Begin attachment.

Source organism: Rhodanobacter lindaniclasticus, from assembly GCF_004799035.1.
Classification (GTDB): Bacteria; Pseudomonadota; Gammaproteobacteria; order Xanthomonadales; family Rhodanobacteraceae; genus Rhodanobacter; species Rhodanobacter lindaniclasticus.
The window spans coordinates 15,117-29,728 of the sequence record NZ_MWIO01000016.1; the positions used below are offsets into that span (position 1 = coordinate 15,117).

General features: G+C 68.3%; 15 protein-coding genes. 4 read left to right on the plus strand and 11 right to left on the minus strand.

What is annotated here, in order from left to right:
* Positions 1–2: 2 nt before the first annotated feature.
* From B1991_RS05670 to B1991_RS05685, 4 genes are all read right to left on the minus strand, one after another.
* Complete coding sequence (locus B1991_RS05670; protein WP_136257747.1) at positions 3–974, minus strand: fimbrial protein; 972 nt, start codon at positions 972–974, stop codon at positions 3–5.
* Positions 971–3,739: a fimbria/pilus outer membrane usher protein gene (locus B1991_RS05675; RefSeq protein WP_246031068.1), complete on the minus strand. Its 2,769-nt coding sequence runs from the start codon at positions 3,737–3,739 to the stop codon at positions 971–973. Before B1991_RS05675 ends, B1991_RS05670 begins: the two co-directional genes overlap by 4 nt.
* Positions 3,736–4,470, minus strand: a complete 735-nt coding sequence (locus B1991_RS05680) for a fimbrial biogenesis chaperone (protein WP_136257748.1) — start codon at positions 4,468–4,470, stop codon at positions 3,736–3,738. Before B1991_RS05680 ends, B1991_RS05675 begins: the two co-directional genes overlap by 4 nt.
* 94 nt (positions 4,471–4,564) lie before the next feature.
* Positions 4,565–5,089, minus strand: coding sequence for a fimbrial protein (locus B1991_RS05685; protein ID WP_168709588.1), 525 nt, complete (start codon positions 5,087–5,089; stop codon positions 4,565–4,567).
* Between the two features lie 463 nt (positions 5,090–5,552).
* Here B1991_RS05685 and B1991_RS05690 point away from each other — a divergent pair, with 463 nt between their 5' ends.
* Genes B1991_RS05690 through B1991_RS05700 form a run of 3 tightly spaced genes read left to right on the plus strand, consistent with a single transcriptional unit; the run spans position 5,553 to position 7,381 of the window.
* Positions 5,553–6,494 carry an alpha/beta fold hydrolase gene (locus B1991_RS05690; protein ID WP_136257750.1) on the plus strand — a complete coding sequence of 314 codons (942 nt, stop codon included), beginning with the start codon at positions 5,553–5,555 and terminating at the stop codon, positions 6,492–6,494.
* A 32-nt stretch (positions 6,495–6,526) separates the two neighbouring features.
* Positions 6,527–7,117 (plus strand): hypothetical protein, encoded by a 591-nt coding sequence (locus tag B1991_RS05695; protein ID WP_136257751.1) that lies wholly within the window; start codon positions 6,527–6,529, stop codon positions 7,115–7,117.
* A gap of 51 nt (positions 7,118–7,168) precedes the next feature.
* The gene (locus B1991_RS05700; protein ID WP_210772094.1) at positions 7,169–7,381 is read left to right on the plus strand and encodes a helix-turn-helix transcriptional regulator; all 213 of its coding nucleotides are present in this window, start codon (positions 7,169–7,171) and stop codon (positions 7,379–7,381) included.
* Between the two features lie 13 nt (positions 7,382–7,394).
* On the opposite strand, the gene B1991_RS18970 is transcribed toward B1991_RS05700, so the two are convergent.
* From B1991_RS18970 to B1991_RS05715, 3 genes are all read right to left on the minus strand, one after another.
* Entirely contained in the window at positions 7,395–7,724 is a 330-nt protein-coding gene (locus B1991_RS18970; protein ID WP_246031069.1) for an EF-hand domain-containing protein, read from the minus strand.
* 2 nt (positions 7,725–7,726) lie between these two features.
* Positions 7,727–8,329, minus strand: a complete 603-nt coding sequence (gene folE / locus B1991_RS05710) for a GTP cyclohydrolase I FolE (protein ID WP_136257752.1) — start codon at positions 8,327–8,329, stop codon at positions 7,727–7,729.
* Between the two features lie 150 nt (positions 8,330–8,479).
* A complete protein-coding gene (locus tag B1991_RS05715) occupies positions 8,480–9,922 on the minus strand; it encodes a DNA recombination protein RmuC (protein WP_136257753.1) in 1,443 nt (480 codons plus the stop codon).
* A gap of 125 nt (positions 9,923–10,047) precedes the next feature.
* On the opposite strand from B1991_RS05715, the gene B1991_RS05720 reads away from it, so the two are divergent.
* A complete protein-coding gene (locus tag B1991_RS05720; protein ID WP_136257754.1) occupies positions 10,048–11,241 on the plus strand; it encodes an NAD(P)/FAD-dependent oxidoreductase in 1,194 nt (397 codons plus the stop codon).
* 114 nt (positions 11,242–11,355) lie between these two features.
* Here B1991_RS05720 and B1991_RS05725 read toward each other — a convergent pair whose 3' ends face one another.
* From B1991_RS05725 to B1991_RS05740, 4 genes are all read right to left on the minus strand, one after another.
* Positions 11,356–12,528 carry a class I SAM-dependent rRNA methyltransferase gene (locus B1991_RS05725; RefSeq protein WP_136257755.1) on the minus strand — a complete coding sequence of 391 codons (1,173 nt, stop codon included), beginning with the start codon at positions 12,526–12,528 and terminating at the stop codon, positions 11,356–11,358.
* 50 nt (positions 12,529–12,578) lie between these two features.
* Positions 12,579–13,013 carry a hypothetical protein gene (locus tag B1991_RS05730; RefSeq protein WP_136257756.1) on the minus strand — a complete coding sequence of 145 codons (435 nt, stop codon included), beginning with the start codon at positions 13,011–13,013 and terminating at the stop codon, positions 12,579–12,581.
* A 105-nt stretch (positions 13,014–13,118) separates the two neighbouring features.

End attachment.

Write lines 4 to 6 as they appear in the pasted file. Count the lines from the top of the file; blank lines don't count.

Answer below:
General features: G+C 68.3%; 15 protein-coding genes. 4 read left to right on the plus strand and 11 right to left on the minus strand.

What is annotated here, in order from left to right:
* Positions 1–2: 2 nt before the first annotated feature.